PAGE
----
VLANs (Virtual Bridged Local Area Networks) are virtual networks by means of which an existing physical network can be divided into several logical networks. VLANs are isolated from each other and work on layer 2 of the OSI layer model. The principle of VLANs is specified in IEEE 802.1Q.
Each VLAN forms its own broadcast domain. If a computer or server sends a broadcast within the VLAN to which it is assigned, all other participants of the same VLAN receive the message. However, subscribers of other VLANs do not receive the broadcasts.
VLANs offer the following advantages, among others:
VLANs can significantly improve security within a physical network. If an attacker exploits a vulnerability, he cannot access the entire network if it is divided into VLANs.
For example, different areas of the company can have their own networks. This enables faster data exchange. Furthermore, different software can be distributed on the computers or servers.
Computers or servers on which confidential data is stored can be isolated by a VLAN.
Changes can be easily mapped with VLANs.
Basically, the following VLAN types can be distinguished:
Port-based VLANs divide physical switches into multiple logical switches. Individual ports are assigned to a logical switch or to a VLAN. For this it is necessary that the switches can be configured. As a rule, the IP address of the switch can only be reached via ports that are permanently assigned to this VLAN. The data packets are not marked separately for port-based VLANs. Based on the number of the port on which it receives a data packet, the switch knows to which VLAN it must assign the data packet.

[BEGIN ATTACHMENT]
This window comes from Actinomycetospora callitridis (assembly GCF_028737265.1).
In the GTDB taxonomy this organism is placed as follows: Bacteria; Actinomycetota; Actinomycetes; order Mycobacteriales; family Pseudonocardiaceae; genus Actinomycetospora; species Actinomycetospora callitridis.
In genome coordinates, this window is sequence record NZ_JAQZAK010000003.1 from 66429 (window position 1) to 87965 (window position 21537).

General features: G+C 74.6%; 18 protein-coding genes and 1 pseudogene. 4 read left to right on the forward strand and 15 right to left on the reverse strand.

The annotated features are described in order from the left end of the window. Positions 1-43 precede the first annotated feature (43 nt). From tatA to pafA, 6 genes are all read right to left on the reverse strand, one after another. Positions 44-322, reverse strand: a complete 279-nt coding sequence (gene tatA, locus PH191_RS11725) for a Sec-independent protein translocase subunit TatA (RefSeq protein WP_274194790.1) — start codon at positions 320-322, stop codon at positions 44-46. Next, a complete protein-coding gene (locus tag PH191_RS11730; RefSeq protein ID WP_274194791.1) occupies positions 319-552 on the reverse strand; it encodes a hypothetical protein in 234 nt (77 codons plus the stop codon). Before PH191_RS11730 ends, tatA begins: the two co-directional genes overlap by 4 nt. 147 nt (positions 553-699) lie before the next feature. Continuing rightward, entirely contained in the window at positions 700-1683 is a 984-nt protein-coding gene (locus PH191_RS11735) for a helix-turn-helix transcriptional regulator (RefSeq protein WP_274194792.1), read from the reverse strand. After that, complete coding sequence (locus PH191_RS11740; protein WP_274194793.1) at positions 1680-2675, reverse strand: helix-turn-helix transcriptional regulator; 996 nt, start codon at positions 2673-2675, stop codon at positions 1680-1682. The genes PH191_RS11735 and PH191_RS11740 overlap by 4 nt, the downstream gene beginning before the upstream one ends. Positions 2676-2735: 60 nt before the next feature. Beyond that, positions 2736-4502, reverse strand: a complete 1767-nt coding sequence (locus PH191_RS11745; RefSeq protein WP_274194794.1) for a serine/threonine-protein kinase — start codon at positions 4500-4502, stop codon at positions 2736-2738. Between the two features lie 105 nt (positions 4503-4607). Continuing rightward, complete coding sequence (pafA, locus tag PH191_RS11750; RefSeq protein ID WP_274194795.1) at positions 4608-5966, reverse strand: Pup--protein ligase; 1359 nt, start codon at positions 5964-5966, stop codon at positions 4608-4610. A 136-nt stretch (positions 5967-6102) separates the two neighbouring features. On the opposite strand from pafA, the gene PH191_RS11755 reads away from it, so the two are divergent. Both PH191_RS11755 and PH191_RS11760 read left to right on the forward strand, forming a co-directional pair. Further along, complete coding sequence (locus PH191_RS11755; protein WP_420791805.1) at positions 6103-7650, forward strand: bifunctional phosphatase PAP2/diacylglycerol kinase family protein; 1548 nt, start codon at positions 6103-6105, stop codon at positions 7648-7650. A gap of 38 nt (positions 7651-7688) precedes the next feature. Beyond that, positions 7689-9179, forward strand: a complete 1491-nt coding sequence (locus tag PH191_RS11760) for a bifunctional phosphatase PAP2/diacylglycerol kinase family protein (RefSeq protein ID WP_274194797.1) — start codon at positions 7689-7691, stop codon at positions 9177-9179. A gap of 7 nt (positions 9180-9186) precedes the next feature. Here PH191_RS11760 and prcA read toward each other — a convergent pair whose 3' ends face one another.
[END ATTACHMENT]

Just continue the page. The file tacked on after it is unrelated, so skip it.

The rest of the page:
Switches are coupling elements that interconnect several hosts in a network. Switches ensure that the data packets are forwarded to the port specified for a destination address.
If a device is connected to a port of a logical switch, it can only communicate with devices within the logical switch or VLAN. A router is required to send data packets to another VLAN.
Tagged VLANs do not have a fixed assignment between the virtual network and a port. The assignment is made by marking the data packages. The data packets are provided with tags in which the VLAN ID is stored. This process is called VLAN trunking. According to IEEE 802.1Q, this is done by the respective end device (e.g. a tagging-enabled server) or by a switch. Using the VLAN ID, a switch can recognize to which VLAN the data packet belongs. In this way, VLAN trunking allows multiple VLANs to be used via a single switch port. You can either use one line or several bundled lines.
Tagged VLANs can also be implemented directly via network cards. Linux supports the 802.1Q standard and has all the necessary components. Under Microsoft Windows, the functionality for Tagged VLANs must be supported by the network card driver.